It is his death – considered as his marriage with the divine beloved – that is celebrated at the three-day urs (literally: marriage) festival, attended yearly in Sehwan by upwards of a half-million devotees, at which the divine love is glimpsed through a dance – the dhamaal – similar in function to, though not the same as, the sama dance of the dervish order order founded by Qalandar’s contemporary, Jalaluddin Rumi. The dancers’ characteristic experience is one of divine intoxication, mast.

It was Qalandar’s shrine / tomb that was the site of the IS-claimed bombing this week.

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With appreciation & and hat-tip to Omar Ali, and condolences — also to Husain Haqqani, Raza Rumi, Pundita, and all those who live, work and or pray for a peaceable Pakistan.

Silence, populated with sounds

Thursday, February 16th, 2017

[ by Charles Cameron — A Meditation In Time Of War, you might say ]
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The DoubleQuote:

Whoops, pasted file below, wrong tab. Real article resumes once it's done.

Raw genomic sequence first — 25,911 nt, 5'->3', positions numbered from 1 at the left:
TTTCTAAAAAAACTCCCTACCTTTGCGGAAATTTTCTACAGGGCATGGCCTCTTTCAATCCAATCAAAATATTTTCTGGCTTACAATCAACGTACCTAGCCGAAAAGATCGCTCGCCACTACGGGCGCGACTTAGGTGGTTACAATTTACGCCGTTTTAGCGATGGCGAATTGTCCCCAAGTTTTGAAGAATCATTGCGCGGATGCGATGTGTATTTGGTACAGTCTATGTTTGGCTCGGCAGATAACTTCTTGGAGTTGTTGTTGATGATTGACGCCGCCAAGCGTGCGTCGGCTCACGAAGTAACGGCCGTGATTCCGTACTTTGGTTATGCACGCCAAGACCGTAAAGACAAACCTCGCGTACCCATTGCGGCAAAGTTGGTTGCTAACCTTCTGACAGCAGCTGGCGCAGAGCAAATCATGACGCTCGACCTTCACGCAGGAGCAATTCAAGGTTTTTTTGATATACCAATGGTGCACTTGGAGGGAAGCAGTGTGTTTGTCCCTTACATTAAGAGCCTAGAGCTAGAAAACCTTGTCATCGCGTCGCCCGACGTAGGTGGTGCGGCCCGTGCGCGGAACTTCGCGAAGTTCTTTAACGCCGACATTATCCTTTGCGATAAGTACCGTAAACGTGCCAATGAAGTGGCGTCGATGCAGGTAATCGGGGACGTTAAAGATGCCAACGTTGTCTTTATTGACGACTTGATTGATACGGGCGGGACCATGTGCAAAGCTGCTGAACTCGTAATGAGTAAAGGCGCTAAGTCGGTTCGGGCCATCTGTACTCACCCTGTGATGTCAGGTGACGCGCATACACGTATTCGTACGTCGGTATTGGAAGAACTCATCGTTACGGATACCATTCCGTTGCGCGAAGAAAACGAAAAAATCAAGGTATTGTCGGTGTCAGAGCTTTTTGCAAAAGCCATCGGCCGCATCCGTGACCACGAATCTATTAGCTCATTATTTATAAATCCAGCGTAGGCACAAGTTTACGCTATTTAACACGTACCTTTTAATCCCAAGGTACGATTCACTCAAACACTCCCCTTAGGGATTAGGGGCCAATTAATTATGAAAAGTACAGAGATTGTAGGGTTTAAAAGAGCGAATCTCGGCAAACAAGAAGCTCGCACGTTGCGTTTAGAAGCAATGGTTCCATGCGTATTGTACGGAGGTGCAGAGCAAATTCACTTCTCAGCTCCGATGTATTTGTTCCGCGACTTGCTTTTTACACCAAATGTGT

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Sources:

  • John Cage, Silence: Lectures and Writings
  • Sa’ed Atshan, A Palestinian Quaker bears witness to pacifism
  • I was brought to Atshan’s remarkable piece by Tim Burke, writing on his Easily Distracted blog today:

    My colleague Sa’ed Atshan is profoundly committed to trying to get out of the standard confinements of the Palestinian-Israeli conflict. At the least if one were going to disagree with him–or accuse him–you would want to contend with the ethical biography he sets out in his Feb. 14 piece for the American Friends Service Committee. Contend with it in its particulars: that’s what he says he believes.

    Instead, here’s what we have: anonymous sites that use innuendo and arguments-by-association assembled by cowards then being used by parents at Friends Central School to manipulate its principal into declaring, “This person shouldn’t be giving a talk at our school”.